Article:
Monday, September 15, 2014


You have to love fantasy role-playing logic.  If something is even slightly different in our world—columns made to resemble women, for instance, or statues who happen to carry their heads in their arms instead of atop their shoulders—then in the worlds of our imaginations, those differences signify whole new monsters—in this case, the caryatid column (see that entry here) and the cephalophore.

Cephalophores as described in the Bestiary 4 seem to be particularly resistant to the passage of time.  Pathfinder Adventure Path #64: Beyond the Doomsday Door goes into a bit more detail, describing how they typically guard holy sites or react to certain triggers (or the lack thereof).  Even setting aside their usefulness as traps, cephalophores are a great way for a congregation to remember its saints and martyrs.  (Their dazing grazes and strikes might even be interpreted as coming from the statue’s halo, if your world’s saints sport such things.)  They’re also favorite decorations in the chapterhouses of inquisitors and paladins, who tend to have secrets worth guarding and where dying for one’s faith acquires a certain glamorous reputation.

A cephalophore stands alone amid a “temple” made out of thorny vides.  The original house of worship that stood here rotted away long ago, but not before the vines grew up around it, taking on the shape of the now-vanished edifice.  A hollow beneath that animate statue contains an urn filled with holy ashes that serve as four doses of dust of tracelessness (see Ultimate Equipment).

When relic hunters steal the skull of a long-dead pontiff, the great man’s effigy does not take the insult lying down.  On the next new moon, the monument stirs to life and begins to track down the thieves, holding its own head in its arms to signify their crime.  Once it hunts down the original grave robbers, the cephalophore will then move on to whoever has the skull now—for instance, some unlucky adventurers (assuming it wasn’t they who stole the skull in the first place!).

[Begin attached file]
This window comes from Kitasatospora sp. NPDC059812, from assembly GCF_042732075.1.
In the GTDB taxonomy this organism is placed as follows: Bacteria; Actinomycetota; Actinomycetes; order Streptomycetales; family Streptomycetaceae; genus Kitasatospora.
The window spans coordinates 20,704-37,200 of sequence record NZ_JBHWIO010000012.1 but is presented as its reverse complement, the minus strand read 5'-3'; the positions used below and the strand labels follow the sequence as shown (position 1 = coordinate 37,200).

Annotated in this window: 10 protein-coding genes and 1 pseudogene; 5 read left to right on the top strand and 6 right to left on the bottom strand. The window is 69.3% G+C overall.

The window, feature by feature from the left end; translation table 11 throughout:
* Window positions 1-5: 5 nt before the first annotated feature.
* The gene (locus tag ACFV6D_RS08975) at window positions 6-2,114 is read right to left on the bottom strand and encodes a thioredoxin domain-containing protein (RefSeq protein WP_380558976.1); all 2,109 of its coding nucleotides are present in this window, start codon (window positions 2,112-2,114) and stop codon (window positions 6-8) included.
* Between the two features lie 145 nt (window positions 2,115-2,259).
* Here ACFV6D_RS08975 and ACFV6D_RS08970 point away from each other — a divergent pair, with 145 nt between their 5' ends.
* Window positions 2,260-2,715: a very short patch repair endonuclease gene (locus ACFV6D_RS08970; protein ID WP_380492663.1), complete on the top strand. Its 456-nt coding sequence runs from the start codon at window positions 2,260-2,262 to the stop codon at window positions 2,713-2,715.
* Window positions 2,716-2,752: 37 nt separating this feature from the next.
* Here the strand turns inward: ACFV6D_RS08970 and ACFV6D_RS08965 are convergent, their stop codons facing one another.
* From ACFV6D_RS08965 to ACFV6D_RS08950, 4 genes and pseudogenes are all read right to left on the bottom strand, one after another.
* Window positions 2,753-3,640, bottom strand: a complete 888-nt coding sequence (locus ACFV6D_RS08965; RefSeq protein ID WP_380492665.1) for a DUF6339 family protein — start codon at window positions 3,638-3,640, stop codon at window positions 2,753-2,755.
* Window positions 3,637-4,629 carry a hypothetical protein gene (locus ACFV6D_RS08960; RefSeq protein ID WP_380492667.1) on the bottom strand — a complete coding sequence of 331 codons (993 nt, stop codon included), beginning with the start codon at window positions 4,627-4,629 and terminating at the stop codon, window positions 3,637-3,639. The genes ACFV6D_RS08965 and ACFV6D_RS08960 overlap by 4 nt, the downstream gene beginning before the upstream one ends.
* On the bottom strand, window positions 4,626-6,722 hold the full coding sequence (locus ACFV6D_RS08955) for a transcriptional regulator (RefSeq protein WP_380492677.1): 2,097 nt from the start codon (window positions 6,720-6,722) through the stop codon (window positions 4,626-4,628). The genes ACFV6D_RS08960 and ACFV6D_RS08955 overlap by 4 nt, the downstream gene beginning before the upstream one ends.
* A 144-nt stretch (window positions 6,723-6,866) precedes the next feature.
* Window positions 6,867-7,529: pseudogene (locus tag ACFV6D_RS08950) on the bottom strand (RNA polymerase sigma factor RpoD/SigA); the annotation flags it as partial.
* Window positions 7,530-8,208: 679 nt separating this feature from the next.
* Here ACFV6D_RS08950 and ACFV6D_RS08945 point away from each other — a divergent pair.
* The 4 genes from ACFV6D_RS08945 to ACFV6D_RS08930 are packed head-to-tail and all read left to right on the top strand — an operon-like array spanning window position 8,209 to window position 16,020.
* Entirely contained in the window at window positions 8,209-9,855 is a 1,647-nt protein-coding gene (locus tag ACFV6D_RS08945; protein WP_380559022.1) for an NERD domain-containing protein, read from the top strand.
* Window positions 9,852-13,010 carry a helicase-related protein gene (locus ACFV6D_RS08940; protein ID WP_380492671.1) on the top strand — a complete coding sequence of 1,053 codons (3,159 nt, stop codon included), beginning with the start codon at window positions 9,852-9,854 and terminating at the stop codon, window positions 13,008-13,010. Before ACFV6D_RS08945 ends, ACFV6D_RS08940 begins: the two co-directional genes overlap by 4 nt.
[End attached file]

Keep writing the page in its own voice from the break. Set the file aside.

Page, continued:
The headquarters of the Order of Ash protect some of the vilest artifacts these inquisitors have ever recovered: magic items whose existence should not be borne by men of law, but that have proven too difficult to destroy (on this plane at least). A succession of traps guard the apparent path to the vaults, including a floor mosaic that summons dusk kamadans, a fresco that traps the viewer in an illusory, thin man-haunted vineyard, and a symbol of fear that herds the panicked into a pit trap. The way to the true vault is actually beneath the main dining table in the officers’ mess, but anyone trying to reach it must contend with a menacing pair of cephalophores whose eyes weep blood when they animate.

—Pathfinder Adventure Path #64 82–83 & Bestiary 4 27

Bring on the weekend! Wait, no, I mean, relive the weekend. Here's Saturday's radio show, with new Fly Moon Royalty, Phox, and J Mascis.  Also celebrating 10 years of Stars' Set Yourself on Fire and Arcade Fire's Funeral and 20 years of Liz Phair's Whip-Smart and They Might Be Giants' John Henry.  Enjoy!

(Link good till Friday, 9/19, at midnight.  If the feed skips, Save As an mp3 and enjoy in iTunes.)

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